Last summer, Donna Livingstone left her role as president and CEO of Glenbow to become CEO of Banff’s Whyte Museum of the Canadian Rockies and the Peter and Catharine Whyte Foundation. Instead of working in Calgary’s core, she now spends her days in the heart of Banff, and you might say she has fully embraced the transition. “In Calgary we talk about the traffic on Crowchild, and here we talk about the herd of elk in the bushes outside my window,” she laughs. “Nature is always around you here.”
Livingstone says moving to Banff was a welcome opportunity to think about what matters most to her, and to pare down her belongings accordingly. Curating objects, getting organized, finding a focus — these are skills Livingstone has been cultivating for years in her professional life. The Whyte Museum is the latest in a number of cultural institutions that Livingstone has helmed; she was executive director of the H.R. MacMillan Space Centre in Vancouver in the early aughts, and from 2008 to 2013 she was the director of the University of Calgary Press. She spent more than six years leading Glenbow, not including the decade she spent there between 1988 and 1998 working in public relations and later as vice president of programs and exhibitions.
As she reflects on her time at Glenbow, Livingstone says she’s proud to have defined a focus for the multi-faceted organization: to be Calgary’s public art museum. “It got us excited, being able to bring the cultural history collection into the art story,” she says. She is particularly proud of a number of projects that succeeded in showcasing Glenbow’s collection through art, from fashion designer Paul Hardy’s Kaleidoscopic Animalia exhibition, made from pieces the designer curated from the collection, to the work of 2018 artist-in-residence Albertine Crow Shoe, a Piikani artist and jeweller who used objects from the collection as inspiration. Crow Shoe says having access to Glenbow’s collection of Blackfoot art (including pieces by her own great-grandfather, Bull Plume) was an extraordinary opportunity. When Glenbow first approached Crow Shoe about the residency, she had recently lost her husband and was considering putting art on the back burner in favour of a more conventional job. Now, her path is clear. “[The residency] was life changing for me,” Crow Shoe says. “Donna was very supportive.”
The move to Banff didn’t happen all at once. Originally, Livingstone split her time between the mountains and her Calgary home, tying up loose ends alongside her husband Edward Cavell. Commuting between Calgary and Banff was nothing new for the couple — Cavell is a former photography curator for the Whyte Museum and their now-shuttered toy store also had locations in both places at one point.
If the names Livingstone and Cavell ring a bell, it’s probably because of that toy store. The couple opened Livingstone & Cavell Extraordinary Toys in 1992, a beloved Kensington shop that closed its doors at the end of 2019. Livingstone says it was wonderful to see people who had shopped there as children return with their own children. The traditional-style shop also offered another opportunity for her to support the arts: she and Cavell chose to hire recent art school graduates, young artists at the stage of their lives where practical concerns began to put their artistic ambitions at risk. The couple provided stable employment while strongly encouraging their employees to keep building their artistic careers. “We got crazy window displays out of it, too,” Livingstone laughs.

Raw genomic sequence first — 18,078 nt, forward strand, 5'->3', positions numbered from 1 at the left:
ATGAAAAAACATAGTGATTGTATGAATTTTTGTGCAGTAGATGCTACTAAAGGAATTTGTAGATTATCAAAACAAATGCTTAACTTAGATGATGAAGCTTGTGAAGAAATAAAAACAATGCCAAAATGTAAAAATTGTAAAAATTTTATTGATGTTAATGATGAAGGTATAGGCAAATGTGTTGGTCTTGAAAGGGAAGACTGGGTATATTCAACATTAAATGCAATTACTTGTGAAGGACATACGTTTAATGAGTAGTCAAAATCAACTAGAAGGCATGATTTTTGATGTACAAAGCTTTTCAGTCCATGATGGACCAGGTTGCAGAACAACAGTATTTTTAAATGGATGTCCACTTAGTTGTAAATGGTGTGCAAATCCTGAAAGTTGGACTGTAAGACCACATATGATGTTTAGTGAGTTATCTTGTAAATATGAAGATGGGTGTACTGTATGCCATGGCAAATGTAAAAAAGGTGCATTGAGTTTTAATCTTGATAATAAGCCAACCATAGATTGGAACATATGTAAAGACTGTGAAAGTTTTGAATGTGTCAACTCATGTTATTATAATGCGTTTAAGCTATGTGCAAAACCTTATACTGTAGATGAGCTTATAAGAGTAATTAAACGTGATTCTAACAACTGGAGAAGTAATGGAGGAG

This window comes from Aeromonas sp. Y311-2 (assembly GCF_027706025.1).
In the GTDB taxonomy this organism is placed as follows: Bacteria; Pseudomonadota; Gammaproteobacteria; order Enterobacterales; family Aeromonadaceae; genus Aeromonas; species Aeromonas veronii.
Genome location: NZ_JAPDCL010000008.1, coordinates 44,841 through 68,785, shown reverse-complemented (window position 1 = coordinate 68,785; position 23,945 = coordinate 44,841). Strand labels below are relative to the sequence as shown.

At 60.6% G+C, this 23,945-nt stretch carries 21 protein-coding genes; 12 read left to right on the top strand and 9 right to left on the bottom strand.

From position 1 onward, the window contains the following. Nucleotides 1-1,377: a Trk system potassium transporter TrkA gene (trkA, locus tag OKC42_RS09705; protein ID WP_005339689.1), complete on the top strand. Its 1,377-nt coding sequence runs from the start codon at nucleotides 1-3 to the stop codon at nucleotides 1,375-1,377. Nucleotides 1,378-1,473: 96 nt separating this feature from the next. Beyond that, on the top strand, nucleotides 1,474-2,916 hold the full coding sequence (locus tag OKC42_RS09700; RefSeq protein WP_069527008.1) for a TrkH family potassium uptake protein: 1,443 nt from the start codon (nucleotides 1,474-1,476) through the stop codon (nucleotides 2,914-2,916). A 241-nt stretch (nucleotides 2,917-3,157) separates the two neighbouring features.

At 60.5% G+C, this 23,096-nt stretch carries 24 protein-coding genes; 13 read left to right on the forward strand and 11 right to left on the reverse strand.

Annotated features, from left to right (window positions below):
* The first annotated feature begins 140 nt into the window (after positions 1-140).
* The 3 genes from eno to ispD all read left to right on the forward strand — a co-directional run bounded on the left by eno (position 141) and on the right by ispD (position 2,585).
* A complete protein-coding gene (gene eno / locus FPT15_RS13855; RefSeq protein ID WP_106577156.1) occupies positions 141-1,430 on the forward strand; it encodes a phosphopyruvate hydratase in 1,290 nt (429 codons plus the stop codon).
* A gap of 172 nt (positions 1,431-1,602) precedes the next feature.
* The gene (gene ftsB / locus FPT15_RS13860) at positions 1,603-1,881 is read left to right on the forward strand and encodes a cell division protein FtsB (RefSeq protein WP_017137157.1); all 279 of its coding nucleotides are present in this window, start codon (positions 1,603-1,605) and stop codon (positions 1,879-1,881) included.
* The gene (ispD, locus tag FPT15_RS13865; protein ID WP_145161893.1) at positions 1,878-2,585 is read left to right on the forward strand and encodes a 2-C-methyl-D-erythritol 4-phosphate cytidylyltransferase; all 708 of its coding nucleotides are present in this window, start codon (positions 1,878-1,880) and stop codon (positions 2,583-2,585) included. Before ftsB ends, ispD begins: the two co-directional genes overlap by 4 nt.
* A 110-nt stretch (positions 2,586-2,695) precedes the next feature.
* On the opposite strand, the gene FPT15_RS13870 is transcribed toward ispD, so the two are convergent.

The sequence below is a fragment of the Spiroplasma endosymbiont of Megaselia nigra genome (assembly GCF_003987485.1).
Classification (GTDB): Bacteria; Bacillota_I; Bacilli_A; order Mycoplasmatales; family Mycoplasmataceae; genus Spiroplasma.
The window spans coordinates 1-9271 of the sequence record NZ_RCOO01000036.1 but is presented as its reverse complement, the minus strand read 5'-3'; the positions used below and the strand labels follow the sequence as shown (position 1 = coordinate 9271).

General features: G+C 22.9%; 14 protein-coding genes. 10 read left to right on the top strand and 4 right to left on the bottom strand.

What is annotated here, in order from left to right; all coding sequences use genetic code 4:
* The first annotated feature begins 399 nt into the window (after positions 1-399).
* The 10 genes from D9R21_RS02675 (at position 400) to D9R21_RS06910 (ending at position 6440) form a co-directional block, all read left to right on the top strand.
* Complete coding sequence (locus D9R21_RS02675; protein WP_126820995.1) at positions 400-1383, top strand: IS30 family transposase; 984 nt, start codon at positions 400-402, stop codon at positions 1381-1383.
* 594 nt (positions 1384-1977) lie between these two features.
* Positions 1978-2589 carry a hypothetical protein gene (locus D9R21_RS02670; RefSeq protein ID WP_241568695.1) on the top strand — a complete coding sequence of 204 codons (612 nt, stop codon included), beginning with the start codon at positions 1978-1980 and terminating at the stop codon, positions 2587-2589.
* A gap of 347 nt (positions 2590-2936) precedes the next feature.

Livingstone grew up on a small island off Vancouver Island, and she says someone once told her Banff was like an island, too. She thinks they were right. “It’s surrounded by incredible environment and it’s filled with incredible storytellers,” she says. As such, it’s a fitting locale for a lifelong story lover like Livingstone, who has a goal of reading 2,000 books in her lifetime. It’s mountain tales that inspire her when she thinks about what she wants to accomplish at the Whyte. She considers it her mission to share the region’s stories with museum visitors, from the town’s core residents to the more than four million visitors who flood Banff National Park each year.
Her favourite story — the one that made her new role irresistible — is the story of the Whyte Museum itself, which has stood on its riverside site since 1968. The museum and archive, which Livingstone considers an “engine of meaning for mountain culture,” was a passion project for artist couple Peter and Catharine Whyte; their former home/studio still stands on the property. Livingstone sees the Whytes as pillars of the community who helped to shape what Banff has become. She’s delighted to be carrying on their legacy. “The Whyte Museum starts with a love story,” she says. “How wonderful is that?”